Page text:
Reviewed By Linda Marric
Despite it being only her second feature, it’s easy to see why It Felt Like Love director Eliza Hittman’s newest offering Beach Rats is being talked about in the same breath as Barry Jenkins’ brilliant 2016 multi-award winning film Moonlight. With its understated mood, poetic tone and truly astounding performances, the film not only offers an honest non-judgemental portrayal of youthful bravado and coming of age, but is also a daringly gripping story of sexual awakening and coming to terms with one’s own nature.
Set for the most part on the outer edges of Brooklyn over a hot summer, Beach Rats tells the story of Frankie (Harris Dickinson), a streetwise closeted gay teenager who spends his days causing trouble with his friends, and nights flirting with older men online. After a chance meeting with beautiful Simone (Madeline Weinstein), Frankie gives in to her demands to sleep with him despite not being attracted to her physically. Things however take a new turn when Frankie finally bite the bullets and starts hooking up with men in a nearby beaches and motel rooms.
Hittman does an extraordinary job in representing the innermost fears of a deeply confused young man. Her ability to convey Frankie’s own struggles to come to term with whom he really is, is dealt by avoiding the usual clichés and tropes attached to coming of age and coming out stories. By setting the film within the confinement of a working class Brooklyn neighbourhood, Hittman also manages to immerse her audience in a world some of them would have seldom come across. A world where boys are still expected to be macho, and where being anything but straight is still regarded as something to be ashamed of.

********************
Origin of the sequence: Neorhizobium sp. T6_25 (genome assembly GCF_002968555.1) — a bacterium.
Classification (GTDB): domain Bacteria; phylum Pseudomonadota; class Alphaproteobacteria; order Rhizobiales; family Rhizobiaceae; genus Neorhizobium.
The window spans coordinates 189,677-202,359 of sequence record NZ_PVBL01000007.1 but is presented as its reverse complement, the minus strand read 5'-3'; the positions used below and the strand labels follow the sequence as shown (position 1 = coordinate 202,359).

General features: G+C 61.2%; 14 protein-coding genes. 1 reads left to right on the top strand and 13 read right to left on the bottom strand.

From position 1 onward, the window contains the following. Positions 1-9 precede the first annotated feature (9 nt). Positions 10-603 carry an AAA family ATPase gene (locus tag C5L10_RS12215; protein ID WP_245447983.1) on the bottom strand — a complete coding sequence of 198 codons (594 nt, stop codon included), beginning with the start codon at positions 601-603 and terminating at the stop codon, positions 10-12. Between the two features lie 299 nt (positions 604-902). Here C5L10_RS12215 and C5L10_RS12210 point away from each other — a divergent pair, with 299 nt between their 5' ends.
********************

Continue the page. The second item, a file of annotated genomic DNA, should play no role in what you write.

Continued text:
Whilst offering a beautifully constructed narrative, Hitman also allows us as an audience to make up our minds about Frankie and his friends. At one point in the film, we are presented with a moral dilemma which is dealt with with great honestly and realism, an honesty which not many filmmakers are able to achieve or trust their own audiences to understand.
British actor Harris Dickinson is truly astounding as Frankie, his youthful beauty coupled with a genuinely impressive turn make for a great dynamic. His all American boy demeanour and near perfect Brooklyn accent are genuinely impressive, as is his ability to convey the turmoil felt by his character without ever overdoing it. A true star in the making if there was ever one.
By deliberately taking herself out of her own comfort zone instead of sticking to what she knows best, Hittman has managed to tell a beautifully nuanced and honest story without being judgemental or predictable. A genuinely astounding piece of filmmaking.
Director: Eliza Hittman
Writer: Eliza Hittman
Stars: Harris Dickinson, Madeline Weinstein, Kate Hodge
Beach Rats is in cinemas from Friday 24th of November